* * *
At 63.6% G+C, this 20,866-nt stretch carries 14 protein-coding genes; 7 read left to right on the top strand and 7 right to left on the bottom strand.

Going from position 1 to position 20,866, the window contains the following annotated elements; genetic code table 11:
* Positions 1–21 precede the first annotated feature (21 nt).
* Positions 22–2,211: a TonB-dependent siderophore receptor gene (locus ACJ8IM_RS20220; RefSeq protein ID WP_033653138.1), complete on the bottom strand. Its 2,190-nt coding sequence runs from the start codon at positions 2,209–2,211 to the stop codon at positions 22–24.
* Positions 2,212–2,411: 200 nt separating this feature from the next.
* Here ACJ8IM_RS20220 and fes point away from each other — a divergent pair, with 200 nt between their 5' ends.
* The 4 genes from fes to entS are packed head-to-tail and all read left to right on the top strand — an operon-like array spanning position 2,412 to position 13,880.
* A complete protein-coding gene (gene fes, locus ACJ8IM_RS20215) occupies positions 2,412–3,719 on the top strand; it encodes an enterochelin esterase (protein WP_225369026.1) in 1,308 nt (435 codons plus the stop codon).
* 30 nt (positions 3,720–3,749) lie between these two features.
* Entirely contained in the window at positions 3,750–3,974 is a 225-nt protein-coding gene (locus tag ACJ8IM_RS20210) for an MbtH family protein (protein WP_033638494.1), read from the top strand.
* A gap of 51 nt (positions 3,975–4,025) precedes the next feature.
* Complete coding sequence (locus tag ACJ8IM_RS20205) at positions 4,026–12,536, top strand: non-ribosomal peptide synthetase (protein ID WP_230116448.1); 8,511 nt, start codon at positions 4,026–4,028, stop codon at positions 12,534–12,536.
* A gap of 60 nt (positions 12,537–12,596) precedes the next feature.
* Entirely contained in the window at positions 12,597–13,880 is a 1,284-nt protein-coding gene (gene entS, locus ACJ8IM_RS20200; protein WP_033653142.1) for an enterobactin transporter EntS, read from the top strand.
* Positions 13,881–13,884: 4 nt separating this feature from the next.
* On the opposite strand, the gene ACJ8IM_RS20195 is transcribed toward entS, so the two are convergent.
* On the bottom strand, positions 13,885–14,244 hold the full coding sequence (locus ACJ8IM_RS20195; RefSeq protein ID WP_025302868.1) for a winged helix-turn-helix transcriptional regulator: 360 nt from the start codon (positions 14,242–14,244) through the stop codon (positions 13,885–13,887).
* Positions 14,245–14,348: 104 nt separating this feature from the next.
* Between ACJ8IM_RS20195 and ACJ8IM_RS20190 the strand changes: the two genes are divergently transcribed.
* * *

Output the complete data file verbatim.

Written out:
At 63.6% G+C, this 20,866-nt stretch carries 14 protein-coding genes; 7 read left to right on the top strand and 7 right to left on the bottom strand.

Going from position 1 to position 20,866, the window contains the following annotated elements; genetic code table 11:
* Positions 1–21 precede the first annotated feature (21 nt).
* Positions 22–2,211: a TonB-dependent siderophore receptor gene (locus ACJ8IM_RS20220; RefSeq protein ID WP_033653138.1), complete on the bottom strand. Its 2,190-nt coding sequence runs from the start codon at positions 2,209–2,211 to the stop codon at positions 22–24.
* Positions 2,212–2,411: 200 nt separating this feature from the next.
* Here ACJ8IM_RS20220 and fes point away from each other — a divergent pair, with 200 nt between their 5' ends.
* The 4 genes from fes to entS are packed head-to-tail and all read left to right on the top strand — an operon-like array spanning position 2,412 to position 13,880.
* A complete protein-coding gene (gene fes, locus ACJ8IM_RS20215) occupies positions 2,412–3,719 on the top strand; it encodes an enterochelin esterase (protein WP_225369026.1) in 1,308 nt (435 codons plus the stop codon).
* 30 nt (positions 3,720–3,749) lie between these two features.
* Entirely contained in the window at positions 3,750–3,974 is a 225-nt protein-coding gene (locus tag ACJ8IM_RS20210) for an MbtH family protein (protein WP_033638494.1), read from the top strand.
* A gap of 51 nt (positions 3,975–4,025) precedes the next feature.
* Complete coding sequence (locus tag ACJ8IM_RS20205) at positions 4,026–12,536, top strand: non-ribosomal peptide synthetase (protein ID WP_230116448.1); 8,511 nt, start codon at positions 4,026–4,028, stop codon at positions 12,534–12,536.
* A gap of 60 nt (positions 12,537–12,596) precedes the next feature.
* Entirely contained in the window at positions 12,597–13,880 is a 1,284-nt protein-coding gene (gene entS, locus ACJ8IM_RS20200; protein WP_033653142.1) for an enterobactin transporter EntS, read from the top strand.
* Positions 13,881–13,884: 4 nt separating this feature from the next.
* On the opposite strand, the gene ACJ8IM_RS20195 is transcribed toward entS, so the two are convergent.
* On the bottom strand, positions 13,885–14,244 hold the full coding sequence (locus ACJ8IM_RS20195; RefSeq protein ID WP_025302868.1) for a winged helix-turn-helix transcriptional regulator: 360 nt from the start codon (positions 14,242–14,244) through the stop codon (positions 13,885–13,887).
* Positions 14,245–14,348: 104 nt separating this feature from the next.
* Between ACJ8IM_RS20195 and ACJ8IM_RS20190 the strand changes: the two genes are divergently transcribed.